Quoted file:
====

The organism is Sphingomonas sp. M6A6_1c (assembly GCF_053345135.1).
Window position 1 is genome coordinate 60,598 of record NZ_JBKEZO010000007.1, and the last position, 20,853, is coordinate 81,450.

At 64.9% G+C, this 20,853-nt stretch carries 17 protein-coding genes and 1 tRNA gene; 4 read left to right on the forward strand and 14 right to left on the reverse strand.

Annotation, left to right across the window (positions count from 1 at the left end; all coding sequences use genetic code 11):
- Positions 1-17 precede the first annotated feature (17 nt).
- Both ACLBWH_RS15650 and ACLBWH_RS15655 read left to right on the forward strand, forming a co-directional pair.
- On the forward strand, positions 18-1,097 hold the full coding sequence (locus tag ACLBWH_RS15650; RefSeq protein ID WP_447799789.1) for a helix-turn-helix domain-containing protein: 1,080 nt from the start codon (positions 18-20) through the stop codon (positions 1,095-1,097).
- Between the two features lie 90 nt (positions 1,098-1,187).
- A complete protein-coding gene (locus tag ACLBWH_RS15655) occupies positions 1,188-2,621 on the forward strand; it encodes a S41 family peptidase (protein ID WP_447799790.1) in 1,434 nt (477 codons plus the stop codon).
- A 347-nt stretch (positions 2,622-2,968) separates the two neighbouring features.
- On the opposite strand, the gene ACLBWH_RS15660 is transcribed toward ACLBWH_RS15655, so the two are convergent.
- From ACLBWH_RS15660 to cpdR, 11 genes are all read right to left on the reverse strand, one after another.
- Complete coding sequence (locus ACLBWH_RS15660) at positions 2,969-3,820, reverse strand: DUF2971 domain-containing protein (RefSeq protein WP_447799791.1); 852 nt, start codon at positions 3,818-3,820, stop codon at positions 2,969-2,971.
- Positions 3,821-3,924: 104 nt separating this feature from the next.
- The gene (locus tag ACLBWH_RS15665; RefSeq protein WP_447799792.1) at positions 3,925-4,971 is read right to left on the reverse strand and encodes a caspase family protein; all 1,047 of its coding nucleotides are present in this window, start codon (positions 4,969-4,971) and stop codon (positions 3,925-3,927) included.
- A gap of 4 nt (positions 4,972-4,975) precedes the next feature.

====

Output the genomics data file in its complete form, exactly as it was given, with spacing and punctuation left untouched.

The organism is Sphingomonas sp. M6A6_1c (assembly GCF_053345135.1).
Window position 1 is genome coordinate 60,598 of record NZ_JBKEZO010000007.1, and the last position, 20,853, is coordinate 81,450.

At 64.9% G+C, this 20,853-nt stretch carries 17 protein-coding genes and 1 tRNA gene; 4 read left to right on the forward strand and 14 right to left on the reverse strand.

Annotation, left to right across the window (positions count from 1 at the left end; all coding sequences use genetic code 11):
- Positions 1-17 precede the first annotated feature (17 nt).
- Both ACLBWH_RS15650 and ACLBWH_RS15655 read left to right on the forward strand, forming a co-directional pair.
- On the forward strand, positions 18-1,097 hold the full coding sequence (locus tag ACLBWH_RS15650; RefSeq protein ID WP_447799789.1) for a helix-turn-helix domain-containing protein: 1,080 nt from the start codon (positions 18-20) through the stop codon (positions 1,095-1,097).
- Between the two features lie 90 nt (positions 1,098-1,187).
- A complete protein-coding gene (locus tag ACLBWH_RS15655) occupies positions 1,188-2,621 on the forward strand; it encodes a S41 family peptidase (protein ID WP_447799790.1) in 1,434 nt (477 codons plus the stop codon).
- A 347-nt stretch (positions 2,622-2,968) separates the two neighbouring features.
- On the opposite strand, the gene ACLBWH_RS15660 is transcribed toward ACLBWH_RS15655, so the two are convergent.
- From ACLBWH_RS15660 to cpdR, 11 genes are all read right to left on the reverse strand, one after another.
- Complete coding sequence (locus ACLBWH_RS15660) at positions 2,969-3,820, reverse strand: DUF2971 domain-containing protein (RefSeq protein WP_447799791.1); 852 nt, start codon at positions 3,818-3,820, stop codon at positions 2,969-2,971.
- Positions 3,821-3,924: 104 nt separating this feature from the next.
- The gene (locus tag ACLBWH_RS15665; RefSeq protein WP_447799792.1) at positions 3,925-4,971 is read right to left on the reverse strand and encodes a caspase family protein; all 1,047 of its coding nucleotides are present in this window, start codon (positions 4,969-4,971) and stop codon (positions 3,925-3,927) included.
- A gap of 4 nt (positions 4,972-4,975) precedes the next feature.